Wednesday, May 31, 2006

Just What Is Optical Carrier (OC) Bandwidth??

Ever wonder just what the heck was an "OC48"? Not surprisingly many network engineers and IT managers aren't up to speed (no pun intended) on just what OC really means...and what all is available to enahnce their company's applications within this bandwidth category.'s a quick run down to set you straight.

The OC (optical carrier...fiber optic based broadband network )hierarchy goes as follows, starting with a T3/DS3 electrical carrier and then on to an OC-1:

DS3 (Electrical) = 44.736mbits/sec = 28 T1s/DS1s

STS1 (Electrical) = (1) DS3 @ 44.736mbits/sec with SONET (Synchronous Optical NET) overhead = 51.840mbits/sec

OC-1 (Optical) = (1) STS1 on Optical facilities

OC-3 = (3) OC-1s = 155.52mbits/sec

OC-9 = (9) OC-1s (not commonly used) = 466.56mbits/sec

OC-12 = (12) OC-1s or (4) OC-3s = 622.08mbits/sec

OC-18 = (18) OC-1s (not commonly used) = 933.12mbits/sec

OC-24 = (24) OC-1s (not commonly used) = 1.244gbits/sec

OC-36 = (36) OC-1s (not commonly used) = 1.866gbits/sec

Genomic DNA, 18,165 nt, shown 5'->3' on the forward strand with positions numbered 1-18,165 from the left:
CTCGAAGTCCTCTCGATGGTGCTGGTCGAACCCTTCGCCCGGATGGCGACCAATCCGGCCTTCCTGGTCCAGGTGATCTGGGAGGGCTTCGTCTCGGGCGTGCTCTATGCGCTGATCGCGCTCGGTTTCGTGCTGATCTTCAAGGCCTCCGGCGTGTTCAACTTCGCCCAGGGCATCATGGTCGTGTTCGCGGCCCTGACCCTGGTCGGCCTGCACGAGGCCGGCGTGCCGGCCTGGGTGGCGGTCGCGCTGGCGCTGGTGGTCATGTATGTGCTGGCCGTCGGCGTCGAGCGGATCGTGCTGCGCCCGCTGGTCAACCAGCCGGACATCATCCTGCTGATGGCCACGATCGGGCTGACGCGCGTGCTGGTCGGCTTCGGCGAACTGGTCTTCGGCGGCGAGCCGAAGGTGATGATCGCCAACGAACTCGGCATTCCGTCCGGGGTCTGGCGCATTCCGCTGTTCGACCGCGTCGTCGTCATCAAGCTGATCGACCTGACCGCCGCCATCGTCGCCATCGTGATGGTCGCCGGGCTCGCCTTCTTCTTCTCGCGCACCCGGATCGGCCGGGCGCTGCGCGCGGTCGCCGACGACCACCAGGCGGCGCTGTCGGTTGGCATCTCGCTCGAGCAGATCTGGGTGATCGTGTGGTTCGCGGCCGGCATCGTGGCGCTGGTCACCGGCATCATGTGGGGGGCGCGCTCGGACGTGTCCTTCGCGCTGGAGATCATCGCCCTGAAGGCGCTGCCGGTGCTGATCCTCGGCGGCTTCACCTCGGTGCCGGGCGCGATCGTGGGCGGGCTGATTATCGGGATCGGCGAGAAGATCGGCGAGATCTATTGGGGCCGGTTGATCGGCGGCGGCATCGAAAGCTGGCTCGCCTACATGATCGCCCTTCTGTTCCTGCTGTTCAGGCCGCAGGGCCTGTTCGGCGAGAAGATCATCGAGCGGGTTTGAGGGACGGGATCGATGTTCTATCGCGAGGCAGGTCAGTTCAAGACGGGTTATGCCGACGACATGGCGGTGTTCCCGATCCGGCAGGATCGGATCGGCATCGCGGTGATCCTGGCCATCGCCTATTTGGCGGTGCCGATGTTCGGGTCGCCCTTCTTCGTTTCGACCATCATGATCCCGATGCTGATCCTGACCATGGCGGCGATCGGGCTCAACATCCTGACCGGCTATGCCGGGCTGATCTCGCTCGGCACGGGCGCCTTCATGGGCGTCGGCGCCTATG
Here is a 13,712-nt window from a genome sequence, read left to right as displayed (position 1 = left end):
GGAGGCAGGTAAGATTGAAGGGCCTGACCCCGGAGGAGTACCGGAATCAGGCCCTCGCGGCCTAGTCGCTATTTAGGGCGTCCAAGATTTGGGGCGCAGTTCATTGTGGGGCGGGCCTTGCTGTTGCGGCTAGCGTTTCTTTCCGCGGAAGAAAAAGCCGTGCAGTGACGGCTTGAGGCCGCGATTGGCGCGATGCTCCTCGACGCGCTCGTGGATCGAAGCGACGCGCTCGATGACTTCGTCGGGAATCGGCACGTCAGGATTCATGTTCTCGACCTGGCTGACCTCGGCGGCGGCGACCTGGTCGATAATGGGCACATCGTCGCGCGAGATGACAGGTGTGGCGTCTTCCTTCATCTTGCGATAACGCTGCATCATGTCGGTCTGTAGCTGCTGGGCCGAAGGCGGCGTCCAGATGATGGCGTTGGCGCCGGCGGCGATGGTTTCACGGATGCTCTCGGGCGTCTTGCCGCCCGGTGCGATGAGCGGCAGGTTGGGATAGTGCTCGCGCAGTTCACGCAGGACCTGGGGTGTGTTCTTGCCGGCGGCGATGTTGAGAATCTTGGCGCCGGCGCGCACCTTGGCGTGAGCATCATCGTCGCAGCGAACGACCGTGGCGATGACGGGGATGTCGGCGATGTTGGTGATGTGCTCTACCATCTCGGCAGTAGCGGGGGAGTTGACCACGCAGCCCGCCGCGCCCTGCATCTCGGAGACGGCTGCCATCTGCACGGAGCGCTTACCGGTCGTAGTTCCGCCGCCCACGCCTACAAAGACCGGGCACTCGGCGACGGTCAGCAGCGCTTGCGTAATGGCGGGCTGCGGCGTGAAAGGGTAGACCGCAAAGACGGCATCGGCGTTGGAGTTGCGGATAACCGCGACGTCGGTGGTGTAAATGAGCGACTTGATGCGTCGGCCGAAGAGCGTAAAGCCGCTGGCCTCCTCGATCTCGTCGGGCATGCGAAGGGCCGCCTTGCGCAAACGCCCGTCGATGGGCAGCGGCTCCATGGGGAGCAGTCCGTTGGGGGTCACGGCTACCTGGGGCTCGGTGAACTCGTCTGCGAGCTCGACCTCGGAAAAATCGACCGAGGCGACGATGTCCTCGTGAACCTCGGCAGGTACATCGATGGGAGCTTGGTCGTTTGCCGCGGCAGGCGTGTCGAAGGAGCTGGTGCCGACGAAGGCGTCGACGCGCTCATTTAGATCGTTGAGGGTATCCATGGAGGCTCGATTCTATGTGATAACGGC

OC-48 = (48) OC-1s or (4) OC-12s or (16) OC-3s = 2.488gbits/sec

OC-192= (192) OC-1s or (4) OC-48s or (16) OC-12s or (64) OC-3s = 9.953gbits/sec

The reason for the stair-stepping of the OC Hierarchy is due to the fact that the next available level of multiplexing ('muxing") of lower-level circuits is usually 4: (4) OC-3s = (1) OC-12, and (4) OC-48s = (1) OC-192.

This muxing scheme is usually dictated by the equipment manufacturers and is pretty much an adopted standard in the Telecom industry - hence the lack of the lesser-common bandwidth aggregations like OC-9, OC-18, etc. The only exception is the OC-3, which was needed to allow the upper-level hierarchy to work.

Hope this tidbit of info helps the network design decisions for your business now....and in the future!


Post a Comment

Links to this post:

Create a Link

<< Home